This Saturday, 25 October 2014, 2:00 pm.
– David and Diana Hellerman
Crafting Project with a Purpose
Strands of Hope is a beading project, done in community education. Each participant follows easy directions to create a necklace from a kit. Each contains everything you need to make a finished necklace to keep for yourself or give away as a heart to heart connection. The beauty of the project is that the necklace you make is meant to be given away. During the beading hour, your hands are working while your heart is connecting to the person to whom you will give the necklace. Some beaders have given it to a person in need of support while going through hard times of illness or grief. Sometimes a necklace is given in celebration! The person and the way you wish to give it away is up to you.
Mount Olive member Connie Marty, along with 2 friends, created this small business from an idea over breakfast seven years ago. The mission is to connect hearts and build hope, hence the name, Strands of Hope. Our faith gives us hope.
The time spent together beading with friends is social and community building. Connie will be available to assist as needed. Please visit her website at www.strandsofhope.com for more information or a look at the necklaces and colors.
You are invited to bring a friend, a neighbor, or relative. Each kit is on sale for only $14, cash or check, to be paid as you arrive. No credit cards. There will also be a basket
for donations should you wish to contribute to the fund for
extra necklaces to be presented to Mount Olive members who might need one in the future. You will then choose a kit. There are many color combinations to choose from. Connie will give instructions and be there to help us.
We will meet Friday, Nov. 21, 6:30 -8:30 pm in the East Assembly Room at church. Wine, soft drinks and a light snack will be provided. Bring a snack or treat to share.
Since Connie and her colleagues will close down this business at the end of the year, this might be the last chance to participate in a Strands of Hope event. Please RSVP or send questions to Julie Manuel at firstname.lastname@example.org so that we can have enough kits and refreshments. We hope to see you there!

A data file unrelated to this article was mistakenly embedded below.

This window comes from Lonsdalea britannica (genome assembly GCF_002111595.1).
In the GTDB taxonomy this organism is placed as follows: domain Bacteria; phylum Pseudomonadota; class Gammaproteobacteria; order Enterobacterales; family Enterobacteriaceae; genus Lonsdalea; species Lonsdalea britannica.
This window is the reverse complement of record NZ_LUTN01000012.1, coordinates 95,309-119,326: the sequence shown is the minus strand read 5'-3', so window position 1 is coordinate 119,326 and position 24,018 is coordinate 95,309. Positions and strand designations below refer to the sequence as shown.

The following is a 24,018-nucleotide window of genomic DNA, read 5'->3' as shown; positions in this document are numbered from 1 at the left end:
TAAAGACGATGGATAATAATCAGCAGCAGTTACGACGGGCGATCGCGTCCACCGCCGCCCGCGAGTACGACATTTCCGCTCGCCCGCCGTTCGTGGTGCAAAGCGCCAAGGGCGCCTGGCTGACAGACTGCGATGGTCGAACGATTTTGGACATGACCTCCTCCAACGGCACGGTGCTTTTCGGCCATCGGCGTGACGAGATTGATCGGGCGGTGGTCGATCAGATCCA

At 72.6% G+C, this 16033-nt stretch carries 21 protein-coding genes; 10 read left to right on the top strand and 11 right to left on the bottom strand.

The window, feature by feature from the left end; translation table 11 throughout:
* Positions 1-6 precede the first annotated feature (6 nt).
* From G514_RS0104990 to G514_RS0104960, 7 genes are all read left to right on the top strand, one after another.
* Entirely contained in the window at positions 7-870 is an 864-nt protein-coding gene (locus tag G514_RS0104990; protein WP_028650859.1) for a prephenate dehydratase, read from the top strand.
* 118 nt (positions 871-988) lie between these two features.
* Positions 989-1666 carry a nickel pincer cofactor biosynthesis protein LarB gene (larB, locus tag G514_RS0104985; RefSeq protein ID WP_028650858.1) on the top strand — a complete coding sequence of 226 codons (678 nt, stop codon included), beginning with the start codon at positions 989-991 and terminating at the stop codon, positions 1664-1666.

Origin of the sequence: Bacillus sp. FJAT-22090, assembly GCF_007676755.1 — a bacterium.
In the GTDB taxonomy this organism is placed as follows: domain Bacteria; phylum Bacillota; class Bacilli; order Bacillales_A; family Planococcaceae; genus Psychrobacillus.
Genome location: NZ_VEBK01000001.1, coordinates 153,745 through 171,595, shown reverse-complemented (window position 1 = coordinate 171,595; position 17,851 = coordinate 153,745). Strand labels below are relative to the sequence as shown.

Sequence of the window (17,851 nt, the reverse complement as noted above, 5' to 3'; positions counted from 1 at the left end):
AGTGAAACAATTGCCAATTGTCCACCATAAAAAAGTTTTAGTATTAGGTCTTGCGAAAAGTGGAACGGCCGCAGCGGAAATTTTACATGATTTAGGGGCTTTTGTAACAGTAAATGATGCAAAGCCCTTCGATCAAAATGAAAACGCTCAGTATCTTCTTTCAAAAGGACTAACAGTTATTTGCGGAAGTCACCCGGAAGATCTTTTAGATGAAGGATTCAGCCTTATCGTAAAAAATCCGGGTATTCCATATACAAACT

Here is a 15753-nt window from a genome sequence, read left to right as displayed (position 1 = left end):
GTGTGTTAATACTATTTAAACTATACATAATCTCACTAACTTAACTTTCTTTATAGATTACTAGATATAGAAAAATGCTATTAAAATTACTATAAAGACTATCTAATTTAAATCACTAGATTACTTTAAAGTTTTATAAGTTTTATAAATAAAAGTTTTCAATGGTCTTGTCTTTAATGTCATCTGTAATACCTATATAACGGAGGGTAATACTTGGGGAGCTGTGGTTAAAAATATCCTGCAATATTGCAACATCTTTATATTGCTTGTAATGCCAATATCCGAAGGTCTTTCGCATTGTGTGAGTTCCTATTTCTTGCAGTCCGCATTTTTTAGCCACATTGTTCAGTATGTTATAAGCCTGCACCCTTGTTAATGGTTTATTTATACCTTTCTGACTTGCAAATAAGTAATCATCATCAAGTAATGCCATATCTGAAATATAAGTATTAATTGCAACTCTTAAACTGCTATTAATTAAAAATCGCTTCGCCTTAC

National Lutheran Choir All Saints Concerts: “The Souls of the Righteous”
This All Saints weekend, the National Lutheran Choir invites you to honor the saints in your life by gathering to reflect through song and prayer. Prior to our two concerts, guests are encouraged to add the name of a friend or family member that has passed away to the Book of Names (also available online at www.nlca.com). Candles will be lit in remembrance, and the Book of Names will be read aloud throughout the concerts. Artistic Director, David Cherwien, conducts.
Musical highlights include: Funeral Ikos by John Tavener, When David Heard by Thomas Weelkes, O Tod, wie bitter bist du (O Death, how bitter are you) by Max Reger, This is My Father’s World and Stars by Eriks Esenvalds, Angels Hovering Round by Kevin Siegfried, and The Souls of the Righteous by David Cherwien.
When & Where:
• Saturday, November 1, 2014 – 7pm
Normandale Lutheran Church (6100 Normandale Rd, Edina, MN 55436)
• Sunday, November 2, 2014 – 4pm
St. Andrew’s Lutheran Church (900 Stillwater Rd, Mahtomedi, MN 55115)
Tickets: $25 Adult | $23 Senior | $10 Student | 17 & under – FREE. For additional information or to purchase tickets, visit www.nlca.com or call 612-722-2301.
Gloves and Such
Cold weather is on its way to Minnesota, and you can help keep precious hands and ears warm. Please bring new or gently used (and clean) hats, gloves, and scarves to the collection box outside the upstairs kitchen. There is also a great need for winter coats before it gets unbearably cold. The nearest Coats for Kids drop-off is at:
1604 East Lake St.
Minneapolis, MN 55407
If you like, you may bring coats to church and drop them off in the corner near the grocery cart for food donations. Thank you!
Neighborhood Participation Opportunity: Empty Bowls
Friday, November 7, 2014, 11:00 am to 7:00 pm
Powderhorn Park Building (3400 15th Avenue S)
Empty Bowls is a local project that gathers neighbors and community members to help end hunger. Come and choose a hand-made artisan bowl, fill it with homemade soup and bread, and share in a meal in recognition of those whose bowls are empty.
Proceeds from Empty Bowls go to support local food shelves. The suggested donation for regular bowl is $20, but any donation is accepted and appreciated.
For more information, visit the Powderhorn Park Neighborhood Association’s website at http://ppna.org/peb/
The Book of Esther: Bible Study on Thursday Evenings Starting November 6
The second Thursday Bible study series of this year begins on Thursday, October 6, and runs for six weeks in the Chapel Lounge from 6:00-7:30 pm. (Note that we will skip Thanksgiving.)
Vicar McLaughlin will lead a study on the Book of Esther. We will explore the historical context and many issues raised in this book, including justice, violence, power and privilege, the role of women, the presence of God, and what it means to be called “for such a time as this.”
As usual, there will be a light supper when we begin. If anyone wishes to provide the first meal, please let Vicar McLaughlin know. All are welcome to this study opportunity!